Research brings self-powered wearable electronics closer to reality
Wearable electronics – from smartwatches to fitness trackers – are not just trendy and fashionable accessories, but an integral part of many people’s lives. People use these devices to log the number of steps taken, monitor heart rates and sleep patterns, count calories and more.
The demand for wearable devices has spurred advances, such as more compact designs and more complex activity tracking (broken down into different sports), which require more efficient power storage. Traditional batteries can’t meet customer’s expectations of smaller devices and longer run times between chargings. As a result, researchers are working to identify or create alternate power supplies.
Jie Chen, a doctoral candidate in materials science and engineering at the UH Cullen College of Engineering, recently tackled the issue in an article published in the prestigious Nano Energy journal.
“It would be really amazing if one day we could have electronics that work forever – without the need for charging or replacing the batteries,” Chen said. “Energy harvesting from biomechanical energy is one of the promising approaches to make this a reality.”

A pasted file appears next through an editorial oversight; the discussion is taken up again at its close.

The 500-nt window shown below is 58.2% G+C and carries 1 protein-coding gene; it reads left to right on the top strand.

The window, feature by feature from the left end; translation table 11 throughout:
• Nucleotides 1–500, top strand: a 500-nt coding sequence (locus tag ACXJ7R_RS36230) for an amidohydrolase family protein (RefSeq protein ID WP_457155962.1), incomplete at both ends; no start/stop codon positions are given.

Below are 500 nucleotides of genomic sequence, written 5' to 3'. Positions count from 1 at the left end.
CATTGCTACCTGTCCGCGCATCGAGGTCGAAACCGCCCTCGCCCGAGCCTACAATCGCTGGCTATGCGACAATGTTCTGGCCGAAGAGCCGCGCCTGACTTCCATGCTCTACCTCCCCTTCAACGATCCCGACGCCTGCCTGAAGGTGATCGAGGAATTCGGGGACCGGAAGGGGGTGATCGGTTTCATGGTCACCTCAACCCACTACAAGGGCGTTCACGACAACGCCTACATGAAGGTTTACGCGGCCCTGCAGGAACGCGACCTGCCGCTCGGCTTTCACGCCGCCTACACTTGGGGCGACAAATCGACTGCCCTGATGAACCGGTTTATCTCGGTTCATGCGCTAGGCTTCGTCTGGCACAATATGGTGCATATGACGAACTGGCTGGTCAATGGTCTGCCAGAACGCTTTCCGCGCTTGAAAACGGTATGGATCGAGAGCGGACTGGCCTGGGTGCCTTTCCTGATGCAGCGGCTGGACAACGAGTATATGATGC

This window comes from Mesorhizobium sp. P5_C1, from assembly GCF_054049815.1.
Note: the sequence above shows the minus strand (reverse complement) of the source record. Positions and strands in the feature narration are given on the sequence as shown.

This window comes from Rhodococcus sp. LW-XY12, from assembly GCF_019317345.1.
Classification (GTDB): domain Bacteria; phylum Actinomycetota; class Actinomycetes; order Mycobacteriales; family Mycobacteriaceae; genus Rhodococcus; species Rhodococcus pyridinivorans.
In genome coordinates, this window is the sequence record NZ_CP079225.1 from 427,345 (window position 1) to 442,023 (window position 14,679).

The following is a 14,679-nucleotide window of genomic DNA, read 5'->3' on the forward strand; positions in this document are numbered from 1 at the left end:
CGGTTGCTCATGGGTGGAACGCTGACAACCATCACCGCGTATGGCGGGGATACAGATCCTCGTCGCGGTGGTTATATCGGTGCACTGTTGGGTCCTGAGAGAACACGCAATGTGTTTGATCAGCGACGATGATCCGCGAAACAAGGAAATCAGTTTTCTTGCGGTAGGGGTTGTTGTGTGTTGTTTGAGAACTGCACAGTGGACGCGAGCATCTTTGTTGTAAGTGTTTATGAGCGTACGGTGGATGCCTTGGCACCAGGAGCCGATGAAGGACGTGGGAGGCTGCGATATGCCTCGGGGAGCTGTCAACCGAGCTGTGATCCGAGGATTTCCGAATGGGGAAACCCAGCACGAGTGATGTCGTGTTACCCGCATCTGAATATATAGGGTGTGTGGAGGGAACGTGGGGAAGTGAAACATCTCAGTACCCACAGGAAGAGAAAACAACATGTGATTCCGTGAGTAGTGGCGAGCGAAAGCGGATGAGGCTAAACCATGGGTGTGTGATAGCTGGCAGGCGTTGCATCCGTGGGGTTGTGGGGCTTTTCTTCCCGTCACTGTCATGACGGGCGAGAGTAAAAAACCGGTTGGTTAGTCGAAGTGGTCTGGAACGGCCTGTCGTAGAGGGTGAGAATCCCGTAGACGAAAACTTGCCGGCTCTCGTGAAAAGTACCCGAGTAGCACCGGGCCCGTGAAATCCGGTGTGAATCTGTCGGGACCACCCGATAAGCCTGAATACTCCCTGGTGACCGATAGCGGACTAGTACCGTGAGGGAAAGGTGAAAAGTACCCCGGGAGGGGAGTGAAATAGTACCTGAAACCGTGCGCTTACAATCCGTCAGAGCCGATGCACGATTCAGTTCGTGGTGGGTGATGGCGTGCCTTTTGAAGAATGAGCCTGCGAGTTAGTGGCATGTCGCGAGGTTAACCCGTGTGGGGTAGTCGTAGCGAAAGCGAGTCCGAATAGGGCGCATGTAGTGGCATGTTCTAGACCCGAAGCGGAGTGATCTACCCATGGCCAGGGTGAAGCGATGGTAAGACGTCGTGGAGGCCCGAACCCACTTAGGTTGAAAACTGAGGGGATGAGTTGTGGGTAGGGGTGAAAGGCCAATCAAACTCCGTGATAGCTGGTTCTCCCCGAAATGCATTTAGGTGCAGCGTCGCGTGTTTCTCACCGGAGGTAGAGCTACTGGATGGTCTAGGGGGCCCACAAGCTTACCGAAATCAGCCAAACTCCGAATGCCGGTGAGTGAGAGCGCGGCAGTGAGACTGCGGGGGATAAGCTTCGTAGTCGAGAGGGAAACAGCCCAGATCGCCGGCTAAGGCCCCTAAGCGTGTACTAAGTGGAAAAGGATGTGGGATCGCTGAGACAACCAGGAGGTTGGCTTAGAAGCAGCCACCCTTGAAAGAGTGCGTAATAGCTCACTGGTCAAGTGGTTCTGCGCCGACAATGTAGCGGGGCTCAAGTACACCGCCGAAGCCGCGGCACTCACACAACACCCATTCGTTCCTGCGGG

Biomechanical energy is power harvested from human motion, such as walking. It is widely available to almost every living person.
Chen is the lead author of the article titled “Biocompatible and sustainable power supply for self-powered wearable and implantable electronics using III-nitride thin-film-based flexible piezoelectric generator.” Co-authors include Jae-Hyun Ryou, associate professor of mechanical engineering and Chen’s faculty advisor; Seungkyu Oh, a UH postdoctoral fellow; Noor Nabulsi, a UH mechanical engineering senior and an undergraduate research assistant; Heidi Johnson, a UH undergraduate research fellow and Weijie Wange, a UH doctoral candidate in mechanical engineering.
The article shares research that demonstrates the capability of harvesting biomechanical energy using a high-durable and biocompatible material, called III-nitride thin film, in flexible piezoelectric generators.
At present, state-of-the-art biomechanical energy harvesters or generators suffer from low stability, low power output or the use of toxic elements, Chen said.
“Group III-nitride thin film-based piezoelectric generator developed in our research overcomes most of these drawbacks and could make the self-powered electronics one step closer to reality,” he added.
However, the research team grew the thin film on silicon by epitaxy, which is expensive and makes it difficult to fabricate the flexible device. The Ryou Group is now working to develop new approaches to deposit the group III-nitride thin film directly onto a flexible material, like metal foils, to reduce cost and simplify fabrication.
To read the article, please visit: https://www.sciencedirect.com/science/article/pii/S2211285518309935